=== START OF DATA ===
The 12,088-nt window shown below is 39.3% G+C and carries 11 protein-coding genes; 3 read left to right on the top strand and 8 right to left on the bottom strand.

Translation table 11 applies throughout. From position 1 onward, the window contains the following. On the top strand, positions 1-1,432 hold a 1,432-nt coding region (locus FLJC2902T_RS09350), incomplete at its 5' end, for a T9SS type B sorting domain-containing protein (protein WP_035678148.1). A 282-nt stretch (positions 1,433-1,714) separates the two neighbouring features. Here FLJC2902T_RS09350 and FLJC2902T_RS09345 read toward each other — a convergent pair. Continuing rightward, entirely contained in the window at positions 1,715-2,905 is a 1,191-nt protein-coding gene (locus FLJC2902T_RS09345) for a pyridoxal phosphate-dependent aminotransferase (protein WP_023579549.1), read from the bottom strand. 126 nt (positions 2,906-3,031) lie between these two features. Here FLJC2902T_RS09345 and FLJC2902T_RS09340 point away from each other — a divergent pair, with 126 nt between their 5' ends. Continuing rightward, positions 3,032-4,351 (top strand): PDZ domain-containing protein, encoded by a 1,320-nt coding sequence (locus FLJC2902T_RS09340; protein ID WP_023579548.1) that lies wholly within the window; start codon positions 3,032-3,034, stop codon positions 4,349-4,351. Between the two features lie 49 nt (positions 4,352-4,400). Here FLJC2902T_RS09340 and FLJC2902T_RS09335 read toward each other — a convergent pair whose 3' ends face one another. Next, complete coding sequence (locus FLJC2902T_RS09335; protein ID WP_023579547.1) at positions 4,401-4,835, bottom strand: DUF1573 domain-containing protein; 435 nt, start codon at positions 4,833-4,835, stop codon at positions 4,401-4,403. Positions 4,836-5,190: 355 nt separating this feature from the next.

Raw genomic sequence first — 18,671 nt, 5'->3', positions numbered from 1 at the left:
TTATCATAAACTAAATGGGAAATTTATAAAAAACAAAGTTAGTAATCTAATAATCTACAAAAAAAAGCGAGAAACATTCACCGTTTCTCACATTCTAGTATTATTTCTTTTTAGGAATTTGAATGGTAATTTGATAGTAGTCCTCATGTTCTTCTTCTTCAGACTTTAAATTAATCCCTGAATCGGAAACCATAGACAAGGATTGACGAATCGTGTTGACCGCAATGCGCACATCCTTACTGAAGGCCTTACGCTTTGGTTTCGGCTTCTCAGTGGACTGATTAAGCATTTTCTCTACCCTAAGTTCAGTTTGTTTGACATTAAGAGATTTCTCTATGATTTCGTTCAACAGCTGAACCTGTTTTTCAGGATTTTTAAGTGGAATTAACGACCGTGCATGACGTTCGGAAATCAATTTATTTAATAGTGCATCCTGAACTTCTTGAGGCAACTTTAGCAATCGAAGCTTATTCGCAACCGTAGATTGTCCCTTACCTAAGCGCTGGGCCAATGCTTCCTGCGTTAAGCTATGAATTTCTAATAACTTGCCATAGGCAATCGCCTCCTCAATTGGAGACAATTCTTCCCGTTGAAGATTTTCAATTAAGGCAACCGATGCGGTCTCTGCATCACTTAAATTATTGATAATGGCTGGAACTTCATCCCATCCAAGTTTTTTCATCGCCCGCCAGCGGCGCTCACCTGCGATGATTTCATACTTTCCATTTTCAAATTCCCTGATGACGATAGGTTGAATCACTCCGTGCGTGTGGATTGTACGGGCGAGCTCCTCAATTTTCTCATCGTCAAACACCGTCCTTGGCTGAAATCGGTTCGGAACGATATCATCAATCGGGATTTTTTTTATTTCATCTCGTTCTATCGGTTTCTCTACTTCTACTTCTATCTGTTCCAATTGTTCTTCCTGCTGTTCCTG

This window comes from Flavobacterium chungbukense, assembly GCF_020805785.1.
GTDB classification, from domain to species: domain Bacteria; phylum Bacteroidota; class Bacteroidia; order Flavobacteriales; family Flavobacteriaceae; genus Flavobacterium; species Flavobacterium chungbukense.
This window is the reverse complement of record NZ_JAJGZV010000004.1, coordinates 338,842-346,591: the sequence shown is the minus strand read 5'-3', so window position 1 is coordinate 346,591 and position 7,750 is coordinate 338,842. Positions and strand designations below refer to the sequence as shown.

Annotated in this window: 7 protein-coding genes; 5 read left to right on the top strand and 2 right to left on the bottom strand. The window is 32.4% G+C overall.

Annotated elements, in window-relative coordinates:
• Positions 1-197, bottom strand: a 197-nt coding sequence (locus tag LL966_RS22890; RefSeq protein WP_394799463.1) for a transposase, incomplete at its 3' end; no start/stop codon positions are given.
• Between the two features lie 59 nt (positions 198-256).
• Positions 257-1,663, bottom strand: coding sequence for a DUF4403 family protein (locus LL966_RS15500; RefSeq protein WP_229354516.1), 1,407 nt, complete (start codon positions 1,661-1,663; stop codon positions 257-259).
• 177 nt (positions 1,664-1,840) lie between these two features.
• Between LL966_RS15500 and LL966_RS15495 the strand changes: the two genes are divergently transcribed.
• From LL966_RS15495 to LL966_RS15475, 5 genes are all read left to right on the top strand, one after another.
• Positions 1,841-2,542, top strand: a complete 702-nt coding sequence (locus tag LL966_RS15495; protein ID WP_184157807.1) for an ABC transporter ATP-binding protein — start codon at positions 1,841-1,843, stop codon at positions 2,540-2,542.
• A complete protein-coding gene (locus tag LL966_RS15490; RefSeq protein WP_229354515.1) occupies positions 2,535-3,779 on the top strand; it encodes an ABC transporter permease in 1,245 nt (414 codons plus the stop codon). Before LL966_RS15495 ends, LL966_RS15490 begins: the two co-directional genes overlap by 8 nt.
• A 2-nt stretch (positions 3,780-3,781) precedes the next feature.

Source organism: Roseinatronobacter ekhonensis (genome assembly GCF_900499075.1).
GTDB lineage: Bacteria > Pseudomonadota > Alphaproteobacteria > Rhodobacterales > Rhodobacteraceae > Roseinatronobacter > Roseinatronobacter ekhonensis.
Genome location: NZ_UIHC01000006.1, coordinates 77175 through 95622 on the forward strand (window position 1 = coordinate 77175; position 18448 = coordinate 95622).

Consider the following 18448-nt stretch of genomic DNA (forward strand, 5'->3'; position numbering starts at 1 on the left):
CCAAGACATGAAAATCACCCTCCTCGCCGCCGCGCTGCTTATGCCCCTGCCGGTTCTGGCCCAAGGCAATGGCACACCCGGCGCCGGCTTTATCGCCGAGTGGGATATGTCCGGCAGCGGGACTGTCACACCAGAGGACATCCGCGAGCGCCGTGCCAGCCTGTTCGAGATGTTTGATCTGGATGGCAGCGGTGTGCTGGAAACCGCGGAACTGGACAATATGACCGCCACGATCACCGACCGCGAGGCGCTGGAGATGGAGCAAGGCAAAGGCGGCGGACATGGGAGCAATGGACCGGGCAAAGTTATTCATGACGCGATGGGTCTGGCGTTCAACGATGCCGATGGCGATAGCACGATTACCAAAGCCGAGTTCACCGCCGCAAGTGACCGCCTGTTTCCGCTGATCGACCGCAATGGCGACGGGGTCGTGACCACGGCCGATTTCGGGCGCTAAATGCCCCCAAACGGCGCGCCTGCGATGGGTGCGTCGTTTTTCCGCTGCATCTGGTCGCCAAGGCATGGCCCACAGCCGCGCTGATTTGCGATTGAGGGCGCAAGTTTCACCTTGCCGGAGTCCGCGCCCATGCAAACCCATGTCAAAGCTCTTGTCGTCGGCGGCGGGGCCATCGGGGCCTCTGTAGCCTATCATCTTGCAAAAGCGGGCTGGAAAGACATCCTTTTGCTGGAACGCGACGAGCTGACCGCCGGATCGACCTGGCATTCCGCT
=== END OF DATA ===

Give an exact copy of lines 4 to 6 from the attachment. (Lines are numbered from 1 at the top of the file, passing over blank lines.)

TTATCATAAACTAAATGGGAAATTTATAAAAAACAAAGTTAGTAATCTAATAATCTACAAAAAAAAGCGAGAAACATTCACCGTTTCTCACATTCTAGTATTATTTCTTTTTAGGAATTTGAATGGTAATTTGATAGTAGTCCTCATGTTCTTCTTCTTCAGACTTTAAATTAATCCCTGAATCGGAAACCATAGACAAGGATTGACGAATCGTGTTGACCGCAATGCGCACATCCTTACTGAAGGCCTTACGCTTTGGTTTCGGCTTCTCAGTGGACTGATTAAGCATTTTCTCTACCCTAAGTTCAGTTTGTTTGACATTAAGAGATTTCTCTATGATTTCGTTCAACAGCTGAACCTGTTTTTCAGGATTTTTAAGTGGAATTAACGACCGTGCATGACGTTCGGAAATCAATTTATTTAATAGTGCATCCTGAACTTCTTGAGGCAACTTTAGCAATCGAAGCTTATTCGCAACCGTAGATTGTCCCTTACCTAAGCGCTGGGCCAATGCTTCCTGCGTTAAGCTATGAATTTCTAATAACTTGCCATAGGCAATCGCCTCCTCAATTGGAGACAATTCTTCCCGTTGAAGATTTTCAATTAAGGCAACCGATGCGGTCTCTGCATCACTTAAATTATTGATAATGGCTGGAACTTCATCCCATCCAAGTTTTTTCATCGCCCGCCAGCGGCGCTCACCTGCGATGATTTCATACTTTCCATTTTCAAATTCCCTGATGACGATAGGTTGAATCACTCCGTGCGTGTGGATTGTACGGGCGAGCTCCTCAATTTTCTCATCGTCAAACACCGTCCTTGGCTGAAATCGGTTCGGAACGATATCATCAATCGGGATTTTTTTTATTTCATCTCGTTCTATCGGTTTCTCTACTTCTACTTCTATCTGTTCCAATTGTTCTTCCTGCTGTTCCTG

This window comes from Flavobacterium chungbukense, assembly GCF_020805785.1.
GTDB classification, from domain to species: domain Bacteria; phylum Bacteroidota; class Bacteroidia; order Flavobacteriales; family Flavobacteriaceae; genus Flavobacterium; species Flavobacterium chungbukense.